Good instrument skills--a must
If you could pick one piloting ability that ranks above all others in importance, which one would it be? Super-smooth landings might be up near the top because they're nice for the ego, but when it comes to keeping you alive and well-employed, I'd vote for outstanding instrument flying skills. Every phase of your aviation career can benefit from thorough learning, continual practice, and ongoing application of your IFR abilities.
Learning the basics in a slow trainer with one radio helped me to perfect my skills at a speed I could keep up with and saved me money as well. Later, when I was ready to handle a faster ship, I moved up to a Cessna 172, which was--and still is--one of the best instrument-training platforms available.
I spent many evening hours in a Frasca simulator flying holding patterns as well as the FAA's infamous "A" and "B" patterns. Fortunately, it cost a fraction of the aircraft's rental rate, allowing me to practice climbs, turns, and descents repeatedly until they became second nature. With those skills perfected, I could then divide my concentration among navigation tracking, turning, timing, and, yes, the extremely important skill of talking on the radio.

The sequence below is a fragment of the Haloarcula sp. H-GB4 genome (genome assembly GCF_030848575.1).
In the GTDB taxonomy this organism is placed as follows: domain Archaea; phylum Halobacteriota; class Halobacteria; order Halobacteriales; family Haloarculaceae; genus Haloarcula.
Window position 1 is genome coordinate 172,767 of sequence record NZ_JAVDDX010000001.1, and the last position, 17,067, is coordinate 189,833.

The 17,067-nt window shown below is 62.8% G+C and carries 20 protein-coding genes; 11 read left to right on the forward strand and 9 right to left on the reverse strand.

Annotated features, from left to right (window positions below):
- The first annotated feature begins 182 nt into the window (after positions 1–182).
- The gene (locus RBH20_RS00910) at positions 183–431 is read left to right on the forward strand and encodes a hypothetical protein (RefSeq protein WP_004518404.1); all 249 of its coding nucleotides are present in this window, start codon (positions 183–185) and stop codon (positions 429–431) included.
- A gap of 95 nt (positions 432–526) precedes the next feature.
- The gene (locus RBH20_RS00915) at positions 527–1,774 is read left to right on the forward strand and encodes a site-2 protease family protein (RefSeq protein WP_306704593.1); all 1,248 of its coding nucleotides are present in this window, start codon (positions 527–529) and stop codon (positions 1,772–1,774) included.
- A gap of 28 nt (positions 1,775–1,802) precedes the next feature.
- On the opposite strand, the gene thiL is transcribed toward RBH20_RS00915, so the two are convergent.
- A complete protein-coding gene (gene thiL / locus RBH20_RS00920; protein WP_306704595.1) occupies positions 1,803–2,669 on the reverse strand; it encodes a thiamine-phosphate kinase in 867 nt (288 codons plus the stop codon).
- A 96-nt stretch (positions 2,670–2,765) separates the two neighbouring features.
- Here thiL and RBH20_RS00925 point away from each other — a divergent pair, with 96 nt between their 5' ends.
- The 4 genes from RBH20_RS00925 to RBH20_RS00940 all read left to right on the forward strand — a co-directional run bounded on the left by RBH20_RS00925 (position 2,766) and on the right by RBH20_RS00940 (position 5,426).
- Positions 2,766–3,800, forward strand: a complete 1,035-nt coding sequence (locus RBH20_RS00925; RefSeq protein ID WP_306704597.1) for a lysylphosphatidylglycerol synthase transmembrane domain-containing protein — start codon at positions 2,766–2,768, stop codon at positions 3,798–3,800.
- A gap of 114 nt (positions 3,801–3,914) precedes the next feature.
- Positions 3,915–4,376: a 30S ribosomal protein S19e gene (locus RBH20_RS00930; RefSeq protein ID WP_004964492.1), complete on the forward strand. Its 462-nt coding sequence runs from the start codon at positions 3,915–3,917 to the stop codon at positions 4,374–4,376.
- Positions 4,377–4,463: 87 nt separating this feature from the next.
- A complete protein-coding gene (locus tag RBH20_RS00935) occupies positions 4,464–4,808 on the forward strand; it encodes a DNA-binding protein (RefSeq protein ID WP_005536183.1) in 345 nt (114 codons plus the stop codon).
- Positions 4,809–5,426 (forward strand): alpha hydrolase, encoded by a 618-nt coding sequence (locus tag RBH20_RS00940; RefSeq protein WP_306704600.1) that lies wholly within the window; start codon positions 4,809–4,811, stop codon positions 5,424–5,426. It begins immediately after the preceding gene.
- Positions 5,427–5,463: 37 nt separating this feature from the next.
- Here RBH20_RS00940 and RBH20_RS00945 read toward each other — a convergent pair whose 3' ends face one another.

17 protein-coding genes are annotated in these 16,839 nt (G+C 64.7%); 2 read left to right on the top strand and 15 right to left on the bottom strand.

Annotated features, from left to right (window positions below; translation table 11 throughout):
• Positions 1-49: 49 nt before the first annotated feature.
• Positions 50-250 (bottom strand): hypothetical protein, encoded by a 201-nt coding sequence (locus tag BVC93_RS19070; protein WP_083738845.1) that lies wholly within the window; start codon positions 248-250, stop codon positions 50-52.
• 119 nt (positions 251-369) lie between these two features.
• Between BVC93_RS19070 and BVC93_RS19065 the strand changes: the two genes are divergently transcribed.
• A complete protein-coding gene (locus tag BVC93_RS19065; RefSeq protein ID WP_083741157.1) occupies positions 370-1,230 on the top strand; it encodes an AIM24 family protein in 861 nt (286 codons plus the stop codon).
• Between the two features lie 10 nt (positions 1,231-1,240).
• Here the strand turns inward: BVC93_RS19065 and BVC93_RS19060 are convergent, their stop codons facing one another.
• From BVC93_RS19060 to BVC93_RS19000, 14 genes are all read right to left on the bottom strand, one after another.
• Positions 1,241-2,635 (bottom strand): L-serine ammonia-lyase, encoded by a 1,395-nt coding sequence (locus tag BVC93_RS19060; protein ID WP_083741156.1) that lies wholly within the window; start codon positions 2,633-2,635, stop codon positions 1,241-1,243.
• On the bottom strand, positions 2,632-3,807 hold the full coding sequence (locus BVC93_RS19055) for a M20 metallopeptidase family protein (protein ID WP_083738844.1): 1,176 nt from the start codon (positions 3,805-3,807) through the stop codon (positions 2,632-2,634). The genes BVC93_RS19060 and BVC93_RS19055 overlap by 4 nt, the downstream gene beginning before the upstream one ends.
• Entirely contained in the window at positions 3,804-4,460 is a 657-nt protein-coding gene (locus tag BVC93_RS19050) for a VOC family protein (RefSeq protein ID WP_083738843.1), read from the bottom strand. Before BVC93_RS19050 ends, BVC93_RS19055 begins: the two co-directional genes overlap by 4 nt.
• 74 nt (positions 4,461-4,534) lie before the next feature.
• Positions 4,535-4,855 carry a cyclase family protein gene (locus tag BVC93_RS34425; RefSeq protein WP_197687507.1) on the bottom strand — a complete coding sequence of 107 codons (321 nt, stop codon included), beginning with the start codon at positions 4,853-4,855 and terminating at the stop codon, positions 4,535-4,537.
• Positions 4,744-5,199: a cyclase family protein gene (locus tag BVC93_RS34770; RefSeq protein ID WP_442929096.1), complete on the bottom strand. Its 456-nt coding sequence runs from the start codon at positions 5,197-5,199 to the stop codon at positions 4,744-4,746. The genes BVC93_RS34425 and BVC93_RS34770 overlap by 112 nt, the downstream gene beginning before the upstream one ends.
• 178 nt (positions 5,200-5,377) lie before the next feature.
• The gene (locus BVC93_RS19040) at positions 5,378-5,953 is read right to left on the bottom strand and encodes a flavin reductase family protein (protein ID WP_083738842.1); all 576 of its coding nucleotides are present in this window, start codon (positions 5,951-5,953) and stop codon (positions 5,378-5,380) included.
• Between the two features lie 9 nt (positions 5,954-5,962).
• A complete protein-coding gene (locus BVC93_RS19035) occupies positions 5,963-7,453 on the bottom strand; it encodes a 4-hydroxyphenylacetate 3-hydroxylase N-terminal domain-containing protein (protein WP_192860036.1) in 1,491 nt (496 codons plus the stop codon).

Pay close attention to the basics. They're the key to your future success and will be tested throughout your flying career.
Be sure your early training includes some type of simulator training, from a basic desktop model on up. One certainty in any professional pilot's working life is a proficiency check every six months; it is almost always done in a motion simulator. Indeed, some type-rating training on new generation aircraft is now accomplished solely in simulators; the pilots never experience a real airplane until they begin their first revenue flight.
As you move up the career ladder, maintaining your IFR proficiency will be an ongoing necessity. Pretend you've got a checkride looming and challenge yourself to keep up your instrument proficiency. Many an airline or corporate job has been lost for lack of a good sim ride.
Staying proficient is much easier than trying to remove the IFR rust once it has accumulated. The penalty for rusty instrument skills can be disastrous. Sharp IFR skills can take you to the top and keep you there throughout your flying career.
Karen Kahn is a captain for a major U.S. airline and author of Flight Guide for Success--Tips and Tactics for the Aspiring Airline Pilot. Type-rated in the Boeing 757/767, MD-80, and Lockheed JetStar, she is an FAA aviation safety counselor who holds ATP and Gold Seal flight instructor certificates. Kahn is rated in gliders, seaplanes, and helicopters. Visit her Web site.